Lowestoft, East Anglia, February 4, 1940
A young man on a deserted windswept beach walked briskly on the hard sand under an ominously sullen Suffolk sky, anxious not to wet his brogues in the wavelets lapping the shore. Once again, he saw the same young girl, a pretty teenager in a long grey skirt and pink cardigan, sitting in the same place, surveying the scene as before, from a grass-covered sand dune, thick brown hair restless to escape from the bright headscarf that held it in place. He gave her a friendly wave of recognition. She smiled shyly and half-raised her hand in return. This time he decided to stop.
“I’m sure I know you from somewhere,” he began.
“Yes, sir. You do. We both work at Anstruther’s. You are Mr. Blake, a buyer.”
“I am, indeed. That must be where I’ve seen you. Do you work in the typing pool?”
“No, sir. In the drapery and ladies’ department. I’m an apprentice .”
“Fancy that. I never have occasion to go there.” He laughed a mite self-consciously.
“That’s because you’re not married.” No ‘sir’ this time, he noticed.
The girl seemed unusually forward, even familiar, and well-informed. He found her frankness refreshing. A mere apprentice would not normally converse with a senior buyer, not even this far from their workplace. Most of the girls left before completing their apprenticeships. She looked at him impassively from deep brown eyes. Emboldened by this, he decided to risk a closer intimacy.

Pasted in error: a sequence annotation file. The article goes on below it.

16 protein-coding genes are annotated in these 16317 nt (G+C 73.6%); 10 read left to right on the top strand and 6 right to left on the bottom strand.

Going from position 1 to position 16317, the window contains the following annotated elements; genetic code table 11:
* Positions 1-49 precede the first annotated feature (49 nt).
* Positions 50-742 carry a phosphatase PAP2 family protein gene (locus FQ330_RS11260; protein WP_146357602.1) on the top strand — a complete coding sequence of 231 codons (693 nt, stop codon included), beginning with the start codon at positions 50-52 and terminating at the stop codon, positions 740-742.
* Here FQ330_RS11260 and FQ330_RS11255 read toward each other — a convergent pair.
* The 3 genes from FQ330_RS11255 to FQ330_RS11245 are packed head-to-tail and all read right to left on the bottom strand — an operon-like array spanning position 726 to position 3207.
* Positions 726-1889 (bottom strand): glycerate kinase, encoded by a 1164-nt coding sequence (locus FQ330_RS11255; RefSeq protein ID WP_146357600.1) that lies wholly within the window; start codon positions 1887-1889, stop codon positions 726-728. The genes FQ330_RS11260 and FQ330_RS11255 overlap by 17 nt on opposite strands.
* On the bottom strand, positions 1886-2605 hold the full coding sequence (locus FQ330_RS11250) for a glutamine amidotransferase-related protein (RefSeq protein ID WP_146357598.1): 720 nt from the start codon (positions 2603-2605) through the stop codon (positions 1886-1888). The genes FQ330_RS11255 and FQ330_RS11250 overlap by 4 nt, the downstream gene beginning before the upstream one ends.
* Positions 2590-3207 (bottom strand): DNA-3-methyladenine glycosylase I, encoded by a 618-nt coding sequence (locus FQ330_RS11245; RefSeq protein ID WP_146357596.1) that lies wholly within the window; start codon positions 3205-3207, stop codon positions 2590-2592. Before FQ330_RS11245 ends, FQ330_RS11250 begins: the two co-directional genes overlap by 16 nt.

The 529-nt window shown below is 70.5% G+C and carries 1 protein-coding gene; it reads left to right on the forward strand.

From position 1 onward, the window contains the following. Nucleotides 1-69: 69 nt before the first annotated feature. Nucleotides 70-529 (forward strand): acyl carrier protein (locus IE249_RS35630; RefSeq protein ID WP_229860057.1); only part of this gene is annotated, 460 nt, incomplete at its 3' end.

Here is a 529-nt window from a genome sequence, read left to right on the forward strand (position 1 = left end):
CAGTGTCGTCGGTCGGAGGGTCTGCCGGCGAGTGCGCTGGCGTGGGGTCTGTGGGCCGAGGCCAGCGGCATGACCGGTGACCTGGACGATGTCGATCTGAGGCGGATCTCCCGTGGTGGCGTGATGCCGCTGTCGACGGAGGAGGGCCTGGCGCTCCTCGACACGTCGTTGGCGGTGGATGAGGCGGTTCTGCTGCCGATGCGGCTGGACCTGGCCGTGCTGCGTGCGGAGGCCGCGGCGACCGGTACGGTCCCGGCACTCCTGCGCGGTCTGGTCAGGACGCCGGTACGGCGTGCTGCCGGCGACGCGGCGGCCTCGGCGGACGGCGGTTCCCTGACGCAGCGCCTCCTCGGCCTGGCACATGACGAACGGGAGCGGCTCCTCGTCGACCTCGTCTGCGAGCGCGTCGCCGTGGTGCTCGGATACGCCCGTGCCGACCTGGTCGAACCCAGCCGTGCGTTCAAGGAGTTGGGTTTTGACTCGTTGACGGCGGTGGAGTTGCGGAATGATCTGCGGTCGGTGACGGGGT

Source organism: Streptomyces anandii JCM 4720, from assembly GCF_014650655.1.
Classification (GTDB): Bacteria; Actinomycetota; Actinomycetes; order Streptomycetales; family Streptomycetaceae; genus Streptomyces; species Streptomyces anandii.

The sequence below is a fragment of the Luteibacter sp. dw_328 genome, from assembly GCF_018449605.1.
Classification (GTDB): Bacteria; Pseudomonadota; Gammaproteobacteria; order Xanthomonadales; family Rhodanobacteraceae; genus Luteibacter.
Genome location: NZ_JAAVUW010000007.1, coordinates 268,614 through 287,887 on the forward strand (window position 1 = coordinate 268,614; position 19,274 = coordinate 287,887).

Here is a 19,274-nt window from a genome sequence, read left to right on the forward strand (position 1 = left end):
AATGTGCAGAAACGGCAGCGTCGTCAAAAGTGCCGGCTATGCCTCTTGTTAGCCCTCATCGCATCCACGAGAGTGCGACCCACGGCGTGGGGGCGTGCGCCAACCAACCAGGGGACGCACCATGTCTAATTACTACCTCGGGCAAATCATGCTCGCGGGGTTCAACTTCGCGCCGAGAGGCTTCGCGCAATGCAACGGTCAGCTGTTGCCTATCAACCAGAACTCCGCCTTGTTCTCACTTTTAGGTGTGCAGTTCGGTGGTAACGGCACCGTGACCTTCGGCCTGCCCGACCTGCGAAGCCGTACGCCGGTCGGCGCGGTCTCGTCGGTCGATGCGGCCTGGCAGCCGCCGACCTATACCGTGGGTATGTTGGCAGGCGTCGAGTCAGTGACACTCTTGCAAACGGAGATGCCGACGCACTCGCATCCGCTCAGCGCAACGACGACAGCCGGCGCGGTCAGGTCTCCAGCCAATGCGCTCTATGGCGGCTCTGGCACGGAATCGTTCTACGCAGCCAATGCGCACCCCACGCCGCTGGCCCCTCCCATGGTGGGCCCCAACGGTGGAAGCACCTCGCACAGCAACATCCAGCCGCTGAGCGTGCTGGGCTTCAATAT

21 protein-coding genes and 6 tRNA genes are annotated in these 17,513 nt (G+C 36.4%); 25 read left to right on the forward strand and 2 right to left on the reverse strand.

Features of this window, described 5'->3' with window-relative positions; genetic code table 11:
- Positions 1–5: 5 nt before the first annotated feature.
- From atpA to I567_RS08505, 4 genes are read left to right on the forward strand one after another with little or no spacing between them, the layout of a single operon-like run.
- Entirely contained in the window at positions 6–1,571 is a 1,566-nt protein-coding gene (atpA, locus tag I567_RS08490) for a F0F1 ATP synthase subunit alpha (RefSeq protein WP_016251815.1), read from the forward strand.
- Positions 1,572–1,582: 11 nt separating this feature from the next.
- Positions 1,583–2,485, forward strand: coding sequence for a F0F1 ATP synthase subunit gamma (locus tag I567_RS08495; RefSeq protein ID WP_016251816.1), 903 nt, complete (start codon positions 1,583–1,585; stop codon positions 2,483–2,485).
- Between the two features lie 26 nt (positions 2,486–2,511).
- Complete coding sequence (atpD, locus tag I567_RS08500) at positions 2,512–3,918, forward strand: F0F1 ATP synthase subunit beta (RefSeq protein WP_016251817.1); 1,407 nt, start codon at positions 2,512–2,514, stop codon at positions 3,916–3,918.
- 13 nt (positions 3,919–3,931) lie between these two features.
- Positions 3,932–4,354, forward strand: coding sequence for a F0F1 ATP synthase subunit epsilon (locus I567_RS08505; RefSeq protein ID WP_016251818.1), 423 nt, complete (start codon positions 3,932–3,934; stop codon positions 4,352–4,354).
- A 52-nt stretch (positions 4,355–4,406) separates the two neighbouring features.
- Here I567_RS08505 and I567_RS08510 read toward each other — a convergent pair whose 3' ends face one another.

“If you don’t mind my saying so, you’re an awfully pretty girl.”
“My mother always said beauty is a ‘snare and a delusion.’”
“And do you agree with her?”
She grimaced. “She died ten years ago. I’m an orphan.”
“Oh, I’m sorry to hear that. Are you alone then?”
“Yes, alone. ‘Alone, alone, all all alone, alone on a wide, wide sea.’ “ She stared out, abstracted, at a sea grey and flat to the horizon.
“That’s Coleridge, isn’t it? The Ancient Mariner. Do you like poetry?”
“Yes. And Chopin, Dvorak, and Beethoven. And ballet, and history, and Jane Eyre.”
She sighed heavily. “I loved school, too. But so what? It doesn’t matter here.”
“Doesn’t it? That sounds a bit defeatist to me. I don’t even know your name. I’m Arthur.” He extended his hand, and she took it a mite reluctantly.
“I’m Grace. Named after Grace Darling, but everyone calls me Gracie. Pleased to meet you.” There was a little warmth in the introduction, but her expression remained severe. He got up. “Who was Grace Darling?”
“A lighthouse keeper’s daughter. She single-handedly saved some survivors of a shipwreck in 1838. My father used to be a fisherman. He admired her. I do, too.”
Arthur, impressed by her composure, found her both intimidating and intriguing.
“I must be off. Duty calls. Perhaps we’ll meet at work?”
He was rewarded with a nod and a dazzling smile that lit up her clouded face. He made a stiff bow and continued on his walk.
The day dragged interminably on. Rain poured relentlessly down outside. At least, reflected Gracie, her elbows resting on the vast counter before her, and propping up her head in her hands, a position she knew the management of Anstruther’s frowned on; at least , she thought, the downpour will keep customers away, and I have time to ruminate. Or cogitate. Or even meditate. Or just brood. Her employers prided themselves on being “a mecca for the discriminating shopper.” By this, they justified their high prices and limited selection. The “individual attention” to shoppers’ needs they promised was only made possible by a number of ill-paid female apprentices that the store hired as shop assistants. These paid for their ‘training’ out of their meagre wages, and the girls were required to ‘live in’ in an attic dormitory, four wearisome staircases above street level, and accept the uninspired meals provided for them in the apprentices’ basement refectory unaccountably sited a floor below the staff kitchen. Only customers could use the single elevator.